OK, The Plant Base Time Stop Collagen Ampoule is the hero product of my life. I found it on SoKo Glam last year when I was desperately browsing the serums for something that seemed like it would hydrate without causing breakouts. The ingredients looked good, so I took a gamble, and it paid off bigtime. This stuff is hydrating AF—it’s thicker than other serums, and it feels like a non-occlusive protective layer. It makes my skin look glow-y, which is tough to do in winter. Warning, though: It has a teensy bit of retinol in it, so don’t go overboard.

An alternative is the First Aid Beauty Ultra Repair Hydrating serum, which has a texture more like a clear gel moisturizer. It’s less hydrating but sometimes I’ll use both this and the Plant Base serum at the same time.

When it comes to serums for dry acne-prone skin, Dr. Abdullah says to “look for water-based preparations containing active ingredients such as hyaluronic acid, pantothenic acid (vitamin B5) and ceramides.”

“If using an oil-based serum, mineral oil is non-comedogenic but many others may trigger acne or other types of inflammation,” she says. “Lastly, [be careful] with ingredients such as Vitamin E and squalene, which are sebum inducers and drive acne.”


I still haven’t found the perfect winter moisturizer. All the richer ones have heavier ingredients like shea butter or other guaranteed breakout triggers, so instead I modify the one I use in summer. Any person as mired in skincare canon as I am will tell you CeraVe PM Facial Moisturizing Lotion has a sterling rep, and I can confirm the rumours are true. It’s filled with ceramides, and it’s just a bit heavier than a gel texture. “Ceramides are a natural and essential component of the skin barrier,” Dr. Abdullah told me. “They are part of the mortar between the bricks that make up the protective layer of the skin. When functioning properly, [they] ensure that moisture is retained within the skin and that irritants are unable to enter.”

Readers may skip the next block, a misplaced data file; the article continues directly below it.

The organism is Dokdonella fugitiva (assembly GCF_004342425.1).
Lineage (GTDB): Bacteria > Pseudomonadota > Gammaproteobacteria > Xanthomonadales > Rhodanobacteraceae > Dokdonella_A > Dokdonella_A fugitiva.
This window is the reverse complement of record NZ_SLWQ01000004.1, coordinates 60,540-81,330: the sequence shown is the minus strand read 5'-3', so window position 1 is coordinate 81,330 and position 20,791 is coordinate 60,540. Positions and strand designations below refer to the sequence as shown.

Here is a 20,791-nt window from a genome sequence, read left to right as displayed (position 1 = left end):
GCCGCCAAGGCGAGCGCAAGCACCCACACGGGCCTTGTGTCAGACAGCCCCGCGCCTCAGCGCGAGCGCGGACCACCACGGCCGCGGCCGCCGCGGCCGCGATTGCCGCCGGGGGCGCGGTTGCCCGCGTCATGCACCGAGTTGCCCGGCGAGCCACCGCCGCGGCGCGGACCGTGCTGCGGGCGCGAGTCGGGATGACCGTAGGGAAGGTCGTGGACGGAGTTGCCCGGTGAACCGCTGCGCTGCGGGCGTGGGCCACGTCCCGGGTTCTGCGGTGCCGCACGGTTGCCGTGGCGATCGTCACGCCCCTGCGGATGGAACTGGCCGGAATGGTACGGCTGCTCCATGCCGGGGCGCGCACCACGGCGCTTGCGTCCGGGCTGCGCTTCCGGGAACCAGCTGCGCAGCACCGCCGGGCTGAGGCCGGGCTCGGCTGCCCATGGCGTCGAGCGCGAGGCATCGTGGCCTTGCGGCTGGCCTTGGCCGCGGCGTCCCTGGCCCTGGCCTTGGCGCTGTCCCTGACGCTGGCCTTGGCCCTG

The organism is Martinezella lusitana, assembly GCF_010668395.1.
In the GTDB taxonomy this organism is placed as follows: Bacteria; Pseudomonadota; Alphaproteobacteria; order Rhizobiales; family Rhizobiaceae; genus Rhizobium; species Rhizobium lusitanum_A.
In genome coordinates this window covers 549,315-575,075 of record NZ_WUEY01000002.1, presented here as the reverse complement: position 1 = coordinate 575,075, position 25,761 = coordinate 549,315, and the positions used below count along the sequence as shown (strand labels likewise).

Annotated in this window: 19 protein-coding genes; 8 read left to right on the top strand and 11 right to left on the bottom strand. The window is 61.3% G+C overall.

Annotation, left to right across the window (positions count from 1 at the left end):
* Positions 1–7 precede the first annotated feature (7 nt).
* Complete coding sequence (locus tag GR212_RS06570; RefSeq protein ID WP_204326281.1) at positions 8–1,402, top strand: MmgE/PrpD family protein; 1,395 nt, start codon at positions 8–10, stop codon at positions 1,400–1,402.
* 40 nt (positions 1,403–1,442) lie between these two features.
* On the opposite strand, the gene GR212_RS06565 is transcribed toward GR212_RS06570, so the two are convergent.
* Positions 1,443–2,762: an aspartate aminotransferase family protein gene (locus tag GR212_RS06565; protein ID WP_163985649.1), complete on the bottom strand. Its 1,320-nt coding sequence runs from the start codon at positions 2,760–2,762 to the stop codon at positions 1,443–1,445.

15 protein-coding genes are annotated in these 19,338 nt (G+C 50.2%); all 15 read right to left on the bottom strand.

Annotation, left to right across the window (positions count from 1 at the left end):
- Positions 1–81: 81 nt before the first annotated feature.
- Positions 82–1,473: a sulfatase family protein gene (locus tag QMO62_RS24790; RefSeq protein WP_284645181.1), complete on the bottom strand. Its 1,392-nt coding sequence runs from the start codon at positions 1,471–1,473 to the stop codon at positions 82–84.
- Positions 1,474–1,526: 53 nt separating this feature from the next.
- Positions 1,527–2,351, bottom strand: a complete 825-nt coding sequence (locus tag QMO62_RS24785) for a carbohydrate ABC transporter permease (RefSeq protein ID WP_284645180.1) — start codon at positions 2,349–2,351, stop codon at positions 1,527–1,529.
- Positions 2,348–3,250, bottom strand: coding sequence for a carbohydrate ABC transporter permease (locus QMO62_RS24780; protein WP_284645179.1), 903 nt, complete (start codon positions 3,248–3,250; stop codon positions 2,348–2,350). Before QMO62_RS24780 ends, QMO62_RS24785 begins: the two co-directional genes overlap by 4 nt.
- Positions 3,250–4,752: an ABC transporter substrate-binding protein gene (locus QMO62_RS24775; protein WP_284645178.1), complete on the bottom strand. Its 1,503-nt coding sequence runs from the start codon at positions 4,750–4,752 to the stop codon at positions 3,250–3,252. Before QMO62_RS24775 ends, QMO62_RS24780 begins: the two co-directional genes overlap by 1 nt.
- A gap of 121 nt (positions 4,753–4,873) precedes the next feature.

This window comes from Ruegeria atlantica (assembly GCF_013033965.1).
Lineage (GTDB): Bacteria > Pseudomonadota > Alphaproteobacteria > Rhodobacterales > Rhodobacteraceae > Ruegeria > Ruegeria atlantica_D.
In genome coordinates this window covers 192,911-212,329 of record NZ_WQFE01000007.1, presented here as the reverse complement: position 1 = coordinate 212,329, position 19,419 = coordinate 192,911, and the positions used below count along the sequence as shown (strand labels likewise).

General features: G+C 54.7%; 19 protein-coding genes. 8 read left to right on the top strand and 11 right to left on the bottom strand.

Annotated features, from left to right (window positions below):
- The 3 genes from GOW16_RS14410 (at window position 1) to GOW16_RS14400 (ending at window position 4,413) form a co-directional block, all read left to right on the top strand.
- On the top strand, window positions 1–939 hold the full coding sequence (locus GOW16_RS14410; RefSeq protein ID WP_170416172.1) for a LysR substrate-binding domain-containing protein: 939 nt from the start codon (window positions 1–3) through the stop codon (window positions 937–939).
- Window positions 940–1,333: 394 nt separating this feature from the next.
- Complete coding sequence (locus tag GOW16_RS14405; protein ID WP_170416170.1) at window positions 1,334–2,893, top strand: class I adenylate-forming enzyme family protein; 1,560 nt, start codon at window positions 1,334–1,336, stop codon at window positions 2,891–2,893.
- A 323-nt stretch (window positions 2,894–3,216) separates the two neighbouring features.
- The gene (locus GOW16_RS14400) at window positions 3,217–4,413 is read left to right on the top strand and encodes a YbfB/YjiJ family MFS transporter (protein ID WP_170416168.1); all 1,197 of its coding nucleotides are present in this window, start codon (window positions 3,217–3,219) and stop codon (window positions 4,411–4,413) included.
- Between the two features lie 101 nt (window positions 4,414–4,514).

In winter, I put two pumps of the CeraVe on the back of my hand and mix it with a small drop of The Ordinary’s Pycnogenol, a high-potency antioxidant that is beyond moisturizing. If my skin is extra dry, I might do three pumps of moisturizer or two drops of Pycnogenol.


I’ll only use mineral sunscreens because, as Dr. Abdullah explains, they’re generally less irritating than chemical-based ones. I have spent so much money and time trying different ones that caused white casts, stung my eyes, smelled weird or didn’t provide adequate protection. But I’ve finally found my holy grail: Skinceuticals Physical Fusion UV Defense.

How do I love it, let me count the ways. It’s watery and light, it doesn’t smell strong, it has a slight tint to offset the white cast, it doesn’t cause breakouts for me and it leaves the subtlest sheen that makes your skin look healthy. It contains zinc oxide, which offers both UVA and UVB protection, though it also needs to be reapplied more often because it’s less resistant to water or sweat—no lie, I only apply once in the morning, but it’s better than nothing.

Miraculously, the Skinceuticals worked in summer when my skin was an oil slick and it’s still working fine now when temps dip far below zero. I don’t know if it would leave a cast on darker skin (my skin is a warm-toned beige), but this reviewer writes that the initial grey cast disappears if you rub it in a bit.

And there you have it: my dry acne-prone winter skincare routine. My life is still a mess, but my face is a damn diamond.